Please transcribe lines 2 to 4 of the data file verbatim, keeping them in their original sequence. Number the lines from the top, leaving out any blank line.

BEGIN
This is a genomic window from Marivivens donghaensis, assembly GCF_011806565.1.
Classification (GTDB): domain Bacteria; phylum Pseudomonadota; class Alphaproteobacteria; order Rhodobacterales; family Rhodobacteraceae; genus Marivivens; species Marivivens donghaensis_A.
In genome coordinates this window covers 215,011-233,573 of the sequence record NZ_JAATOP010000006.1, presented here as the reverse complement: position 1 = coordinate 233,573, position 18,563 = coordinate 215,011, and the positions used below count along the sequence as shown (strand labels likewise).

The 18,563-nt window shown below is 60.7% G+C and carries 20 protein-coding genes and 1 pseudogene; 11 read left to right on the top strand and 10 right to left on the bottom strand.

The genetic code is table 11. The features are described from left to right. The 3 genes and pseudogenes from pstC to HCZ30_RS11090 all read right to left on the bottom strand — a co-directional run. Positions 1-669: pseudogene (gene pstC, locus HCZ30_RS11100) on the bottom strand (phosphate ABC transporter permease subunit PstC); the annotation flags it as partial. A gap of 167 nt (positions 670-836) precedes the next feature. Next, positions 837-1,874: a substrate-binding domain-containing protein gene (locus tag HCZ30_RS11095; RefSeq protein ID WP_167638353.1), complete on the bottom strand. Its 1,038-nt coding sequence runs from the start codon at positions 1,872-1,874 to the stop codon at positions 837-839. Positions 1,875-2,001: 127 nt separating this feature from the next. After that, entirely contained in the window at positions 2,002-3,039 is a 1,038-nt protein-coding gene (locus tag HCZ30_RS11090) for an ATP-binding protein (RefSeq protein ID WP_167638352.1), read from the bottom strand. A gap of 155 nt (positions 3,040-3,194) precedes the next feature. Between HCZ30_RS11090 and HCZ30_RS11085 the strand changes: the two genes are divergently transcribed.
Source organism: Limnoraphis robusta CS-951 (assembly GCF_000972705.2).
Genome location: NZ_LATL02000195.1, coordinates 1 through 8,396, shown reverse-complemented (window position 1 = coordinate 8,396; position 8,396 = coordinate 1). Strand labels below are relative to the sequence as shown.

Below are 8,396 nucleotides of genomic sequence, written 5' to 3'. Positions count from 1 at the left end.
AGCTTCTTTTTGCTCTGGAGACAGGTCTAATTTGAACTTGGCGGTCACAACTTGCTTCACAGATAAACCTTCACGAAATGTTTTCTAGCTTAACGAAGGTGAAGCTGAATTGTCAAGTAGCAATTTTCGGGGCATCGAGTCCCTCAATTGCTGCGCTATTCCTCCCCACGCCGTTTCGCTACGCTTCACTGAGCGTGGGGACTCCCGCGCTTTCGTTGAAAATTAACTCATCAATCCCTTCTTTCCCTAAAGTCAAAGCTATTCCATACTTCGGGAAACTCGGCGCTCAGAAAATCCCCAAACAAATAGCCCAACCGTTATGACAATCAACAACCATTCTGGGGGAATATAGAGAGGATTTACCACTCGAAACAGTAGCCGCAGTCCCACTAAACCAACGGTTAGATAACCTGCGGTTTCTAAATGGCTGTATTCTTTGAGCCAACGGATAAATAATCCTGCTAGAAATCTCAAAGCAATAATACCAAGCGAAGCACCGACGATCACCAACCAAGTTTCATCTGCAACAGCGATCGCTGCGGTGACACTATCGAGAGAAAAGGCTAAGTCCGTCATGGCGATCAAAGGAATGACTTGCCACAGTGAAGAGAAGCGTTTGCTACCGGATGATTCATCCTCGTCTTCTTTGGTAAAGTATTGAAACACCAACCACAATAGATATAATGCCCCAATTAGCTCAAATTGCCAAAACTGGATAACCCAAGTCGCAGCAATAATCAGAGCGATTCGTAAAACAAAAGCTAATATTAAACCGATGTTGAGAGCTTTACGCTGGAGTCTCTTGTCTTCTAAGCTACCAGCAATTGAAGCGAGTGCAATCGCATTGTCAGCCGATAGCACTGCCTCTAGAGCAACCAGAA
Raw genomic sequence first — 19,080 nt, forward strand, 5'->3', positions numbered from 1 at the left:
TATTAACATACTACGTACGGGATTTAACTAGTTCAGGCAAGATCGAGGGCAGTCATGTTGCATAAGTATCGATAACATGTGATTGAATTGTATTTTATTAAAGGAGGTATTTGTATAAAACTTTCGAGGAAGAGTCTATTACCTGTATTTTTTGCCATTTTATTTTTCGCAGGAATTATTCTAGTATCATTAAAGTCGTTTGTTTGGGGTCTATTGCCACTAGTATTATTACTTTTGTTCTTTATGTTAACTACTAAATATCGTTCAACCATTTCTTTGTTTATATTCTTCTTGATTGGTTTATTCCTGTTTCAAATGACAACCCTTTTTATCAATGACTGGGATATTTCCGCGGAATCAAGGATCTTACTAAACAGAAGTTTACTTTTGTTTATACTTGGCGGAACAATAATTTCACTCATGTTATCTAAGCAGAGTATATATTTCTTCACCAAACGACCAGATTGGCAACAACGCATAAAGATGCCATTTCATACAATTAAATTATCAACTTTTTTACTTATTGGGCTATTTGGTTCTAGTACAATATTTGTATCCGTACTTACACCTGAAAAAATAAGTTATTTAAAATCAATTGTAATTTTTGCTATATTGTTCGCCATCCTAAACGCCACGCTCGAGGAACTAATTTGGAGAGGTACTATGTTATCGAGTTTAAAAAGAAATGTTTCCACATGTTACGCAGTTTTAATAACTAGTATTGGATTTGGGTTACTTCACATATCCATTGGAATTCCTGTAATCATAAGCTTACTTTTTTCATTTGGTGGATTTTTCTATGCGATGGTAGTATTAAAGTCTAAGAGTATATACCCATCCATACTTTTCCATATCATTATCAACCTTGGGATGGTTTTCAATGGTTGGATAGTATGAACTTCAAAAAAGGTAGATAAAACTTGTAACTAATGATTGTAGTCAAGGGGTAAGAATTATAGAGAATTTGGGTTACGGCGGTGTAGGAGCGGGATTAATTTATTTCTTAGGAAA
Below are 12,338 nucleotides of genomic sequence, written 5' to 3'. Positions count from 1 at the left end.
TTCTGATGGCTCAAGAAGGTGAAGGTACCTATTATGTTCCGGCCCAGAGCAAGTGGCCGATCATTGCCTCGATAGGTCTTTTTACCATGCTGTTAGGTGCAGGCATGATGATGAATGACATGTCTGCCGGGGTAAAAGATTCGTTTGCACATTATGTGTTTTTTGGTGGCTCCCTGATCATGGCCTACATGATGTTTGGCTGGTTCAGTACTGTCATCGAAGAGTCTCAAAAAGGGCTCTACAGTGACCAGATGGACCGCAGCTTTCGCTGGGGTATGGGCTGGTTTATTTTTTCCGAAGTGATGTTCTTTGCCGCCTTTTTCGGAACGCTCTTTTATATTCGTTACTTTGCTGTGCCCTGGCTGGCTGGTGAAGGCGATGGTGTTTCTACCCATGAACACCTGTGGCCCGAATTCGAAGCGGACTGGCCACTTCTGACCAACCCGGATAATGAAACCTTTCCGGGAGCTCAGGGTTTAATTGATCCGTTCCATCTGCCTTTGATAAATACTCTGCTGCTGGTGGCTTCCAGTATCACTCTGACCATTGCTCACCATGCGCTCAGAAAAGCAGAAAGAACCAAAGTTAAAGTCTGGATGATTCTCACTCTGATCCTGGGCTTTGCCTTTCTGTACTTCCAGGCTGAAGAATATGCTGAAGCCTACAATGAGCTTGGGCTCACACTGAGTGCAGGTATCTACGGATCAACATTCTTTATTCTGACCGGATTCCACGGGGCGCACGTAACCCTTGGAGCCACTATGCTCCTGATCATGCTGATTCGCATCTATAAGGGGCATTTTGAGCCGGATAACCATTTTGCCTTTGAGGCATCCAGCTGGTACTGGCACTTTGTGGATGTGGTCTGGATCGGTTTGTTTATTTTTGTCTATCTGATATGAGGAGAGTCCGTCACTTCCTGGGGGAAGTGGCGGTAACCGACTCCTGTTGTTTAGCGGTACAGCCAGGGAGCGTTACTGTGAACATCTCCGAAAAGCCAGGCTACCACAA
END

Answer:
Classification (GTDB): domain Bacteria; phylum Pseudomonadota; class Alphaproteobacteria; order Rhodobacterales; family Rhodobacteraceae; genus Marivivens; species Marivivens donghaensis_A.
In genome coordinates this window covers 215,011-233,573 of the sequence record NZ_JAATOP010000006.1, presented here as the reverse complement: position 1 = coordinate 233,573, position 18,563 = coordinate 215,011, and the positions used below count along the sequence as shown (strand labels likewise).

The 18,563-nt window shown below is 60.7% G+C and carries 20 protein-coding genes and 1 pseudogene; 11 read left to right on the top strand and 10 right to left on the bottom strand.